THERE’S A LOT OF IT GOING AROUND: FAKE NEWS. It’s always bad. During an election it gets even worse.
Last June at least three federal cabinet ministers and multiple other members of Parliament had their Facebook Messenger accounts mimicked by people offering to dole out government grants.
The MPs say the impersonators took profile photos from their Facebook pages and used them to create their own Facebook Messenger accounts which were not linked to any Facebook accounts.
No one could say who was behind the scam. Facebook had no comment when asked if the impersonators were domestic or foreign actors.
Trudeau a target
Fake stories about Justin Trudeau’s immigration policies could live on to impact the Liberal vote in this election.
Multiple false stories posted on the CBTV site last July claim that Prime Minister Justin Trudeau is begging leaders of specific countries to send him one million immigrants.
The article claims Trudeau had announced the creation of a new employment and migration program for immigrants.
But the program doesn’t exist.
The fabricated story had been shared about 2,600 times and drew negative reactions from the ultra-right Yellow Vests Canada Facebook group.
Another site called City News — which imitates a local Canadian news site — also published several of these articles. The site seems to be managed by the same person or people who run CBTV.
The registered owner/operators of CBTV and City News are anonymous. The two sites were created several days apart in April this year, and almost immediately started publishing fake stories.
Another false article on the CBTV website claimed that Trudeau “ordered “Parliament to approve visa-free entry” for visitors from certain foreign countries.
In 2017, Radio Canada discovered imposter websites that looked like Quebec media sites but were actually based in Ukraine, and those sites used the same tactic.
Emotions are the tip off
You can’t trust your emotions. If you do, you’re likely to fall for fake news says Taylor Owen, a professor at McGill University and the co-creator of the Digital Democracy Project.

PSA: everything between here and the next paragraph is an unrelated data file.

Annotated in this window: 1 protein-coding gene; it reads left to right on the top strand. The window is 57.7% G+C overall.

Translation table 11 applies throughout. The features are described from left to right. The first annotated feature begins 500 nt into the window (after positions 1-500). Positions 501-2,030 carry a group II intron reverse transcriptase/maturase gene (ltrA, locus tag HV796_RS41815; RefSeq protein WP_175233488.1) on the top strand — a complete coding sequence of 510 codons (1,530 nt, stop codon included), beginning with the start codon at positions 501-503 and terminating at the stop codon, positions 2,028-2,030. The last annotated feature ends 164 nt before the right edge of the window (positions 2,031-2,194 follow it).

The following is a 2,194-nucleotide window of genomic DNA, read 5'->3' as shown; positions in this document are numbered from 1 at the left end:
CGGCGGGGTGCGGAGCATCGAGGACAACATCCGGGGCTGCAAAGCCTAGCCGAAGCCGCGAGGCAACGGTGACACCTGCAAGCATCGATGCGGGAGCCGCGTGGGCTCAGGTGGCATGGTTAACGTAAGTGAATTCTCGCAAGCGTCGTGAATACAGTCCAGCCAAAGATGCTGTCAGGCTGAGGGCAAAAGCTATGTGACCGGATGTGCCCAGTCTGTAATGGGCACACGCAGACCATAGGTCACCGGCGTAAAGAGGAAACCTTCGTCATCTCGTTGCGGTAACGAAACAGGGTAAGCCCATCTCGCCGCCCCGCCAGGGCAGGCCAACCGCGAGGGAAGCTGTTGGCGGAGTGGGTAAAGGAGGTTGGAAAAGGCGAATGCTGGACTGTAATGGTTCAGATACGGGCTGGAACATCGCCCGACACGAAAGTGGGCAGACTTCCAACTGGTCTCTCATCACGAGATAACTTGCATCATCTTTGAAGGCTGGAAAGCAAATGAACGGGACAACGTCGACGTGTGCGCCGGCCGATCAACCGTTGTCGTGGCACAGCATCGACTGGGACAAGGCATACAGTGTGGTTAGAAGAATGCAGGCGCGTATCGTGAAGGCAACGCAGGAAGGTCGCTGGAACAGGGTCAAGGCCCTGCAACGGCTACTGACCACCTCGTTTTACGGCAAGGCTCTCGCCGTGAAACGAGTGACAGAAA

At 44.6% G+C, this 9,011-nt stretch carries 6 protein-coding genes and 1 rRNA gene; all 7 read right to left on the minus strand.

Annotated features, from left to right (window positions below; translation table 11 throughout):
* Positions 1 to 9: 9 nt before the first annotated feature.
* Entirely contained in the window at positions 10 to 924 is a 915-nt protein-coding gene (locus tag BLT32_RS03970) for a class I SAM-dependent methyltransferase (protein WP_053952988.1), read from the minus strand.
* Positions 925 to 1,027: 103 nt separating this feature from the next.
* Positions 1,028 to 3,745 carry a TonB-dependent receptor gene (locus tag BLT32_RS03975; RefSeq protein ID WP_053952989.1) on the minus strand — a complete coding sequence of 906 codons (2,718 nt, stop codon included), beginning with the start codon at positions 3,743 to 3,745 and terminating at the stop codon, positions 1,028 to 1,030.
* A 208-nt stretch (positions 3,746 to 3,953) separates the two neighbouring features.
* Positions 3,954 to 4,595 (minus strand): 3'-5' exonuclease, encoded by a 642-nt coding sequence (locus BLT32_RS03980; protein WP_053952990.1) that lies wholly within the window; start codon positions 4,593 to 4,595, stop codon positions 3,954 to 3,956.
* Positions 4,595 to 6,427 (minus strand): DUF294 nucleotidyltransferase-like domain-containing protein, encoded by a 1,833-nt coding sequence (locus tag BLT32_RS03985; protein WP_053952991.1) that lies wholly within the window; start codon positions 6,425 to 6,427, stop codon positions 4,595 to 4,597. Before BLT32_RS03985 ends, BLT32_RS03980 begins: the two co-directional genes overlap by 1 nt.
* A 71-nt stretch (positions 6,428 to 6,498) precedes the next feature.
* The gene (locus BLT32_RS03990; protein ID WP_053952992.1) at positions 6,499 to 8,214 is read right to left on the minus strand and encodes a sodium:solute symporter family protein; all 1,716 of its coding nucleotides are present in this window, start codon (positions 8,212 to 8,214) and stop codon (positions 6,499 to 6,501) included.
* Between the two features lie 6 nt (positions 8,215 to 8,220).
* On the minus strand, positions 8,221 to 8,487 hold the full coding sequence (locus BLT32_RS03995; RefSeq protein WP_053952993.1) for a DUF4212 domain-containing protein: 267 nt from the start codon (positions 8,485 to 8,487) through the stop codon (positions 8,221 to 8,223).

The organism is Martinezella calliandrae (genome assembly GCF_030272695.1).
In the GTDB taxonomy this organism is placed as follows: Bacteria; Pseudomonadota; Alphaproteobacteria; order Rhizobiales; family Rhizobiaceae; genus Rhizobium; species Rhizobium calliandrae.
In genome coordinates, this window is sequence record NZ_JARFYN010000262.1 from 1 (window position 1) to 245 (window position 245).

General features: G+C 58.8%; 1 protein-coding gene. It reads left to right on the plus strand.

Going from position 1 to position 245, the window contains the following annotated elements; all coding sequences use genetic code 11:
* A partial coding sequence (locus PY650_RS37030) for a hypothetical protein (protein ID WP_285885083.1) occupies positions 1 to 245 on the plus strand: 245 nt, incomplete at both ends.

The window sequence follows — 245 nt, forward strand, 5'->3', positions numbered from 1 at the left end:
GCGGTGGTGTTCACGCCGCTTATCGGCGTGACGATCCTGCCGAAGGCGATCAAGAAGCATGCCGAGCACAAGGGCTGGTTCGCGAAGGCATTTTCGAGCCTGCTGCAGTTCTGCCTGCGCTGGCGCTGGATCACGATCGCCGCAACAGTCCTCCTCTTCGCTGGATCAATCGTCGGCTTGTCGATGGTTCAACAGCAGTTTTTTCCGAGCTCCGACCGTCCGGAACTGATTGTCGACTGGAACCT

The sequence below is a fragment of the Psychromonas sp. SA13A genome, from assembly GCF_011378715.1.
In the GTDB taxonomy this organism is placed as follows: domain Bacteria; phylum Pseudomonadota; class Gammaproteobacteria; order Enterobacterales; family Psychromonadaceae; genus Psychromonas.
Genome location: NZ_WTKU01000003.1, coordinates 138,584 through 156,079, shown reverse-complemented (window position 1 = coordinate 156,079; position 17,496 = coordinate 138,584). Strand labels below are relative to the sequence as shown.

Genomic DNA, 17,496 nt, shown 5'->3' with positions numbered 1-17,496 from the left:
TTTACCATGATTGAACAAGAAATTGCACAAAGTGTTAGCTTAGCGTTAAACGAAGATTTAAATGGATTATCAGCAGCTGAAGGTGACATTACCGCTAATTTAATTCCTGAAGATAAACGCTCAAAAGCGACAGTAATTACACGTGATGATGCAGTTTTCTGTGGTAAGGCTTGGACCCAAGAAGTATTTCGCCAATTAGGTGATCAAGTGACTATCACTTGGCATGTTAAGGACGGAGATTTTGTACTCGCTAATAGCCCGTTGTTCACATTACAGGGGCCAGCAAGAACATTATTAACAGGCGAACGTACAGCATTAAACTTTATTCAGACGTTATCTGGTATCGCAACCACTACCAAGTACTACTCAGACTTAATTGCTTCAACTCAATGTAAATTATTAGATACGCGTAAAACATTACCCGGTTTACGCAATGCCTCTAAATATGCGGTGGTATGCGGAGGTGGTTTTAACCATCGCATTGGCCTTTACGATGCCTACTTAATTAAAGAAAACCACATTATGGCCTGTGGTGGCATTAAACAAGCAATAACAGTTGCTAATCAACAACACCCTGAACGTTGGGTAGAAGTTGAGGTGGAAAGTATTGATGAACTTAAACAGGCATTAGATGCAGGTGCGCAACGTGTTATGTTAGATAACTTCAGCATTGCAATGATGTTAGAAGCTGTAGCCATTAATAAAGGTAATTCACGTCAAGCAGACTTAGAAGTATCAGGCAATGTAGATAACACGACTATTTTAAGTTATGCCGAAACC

Emotions like anger and fear can lead you astray says Owen and only confirm ideas already embedded in your thinking about particular issues.
In an era where disinformation is readily available and cleverly disguised, Owen cautions people to take a step back when they see inflammatory content—particularly in an election campaign.
Manipulation relies on emotion
Owen points out simple fact checking and providing accurate information is not enough to counter these embedded convictions. He says politicians and journalists need to tell a better story. He says they have to “find ways to tell fact-based stories in ways that engage people."
His research shows the public on Twitter “get it”—that is, what they talk about is what matters to them the most. Politicians and journalists fail to make that link.
Owen is also concerned that what used to be foreign to us is becoming commonplace. “My concern is that domestic actors have learned from what we know the Russian government did in the U.S. election, in the midterms, and now they are using the exact same tools and tactics here to try to seek to divide us.”
Owen says the best way to avoid the fake news trap is to ask yourself: “How does this make me feel.” If the answer is emotional, then you would do well to think twice before swallowing it whole.
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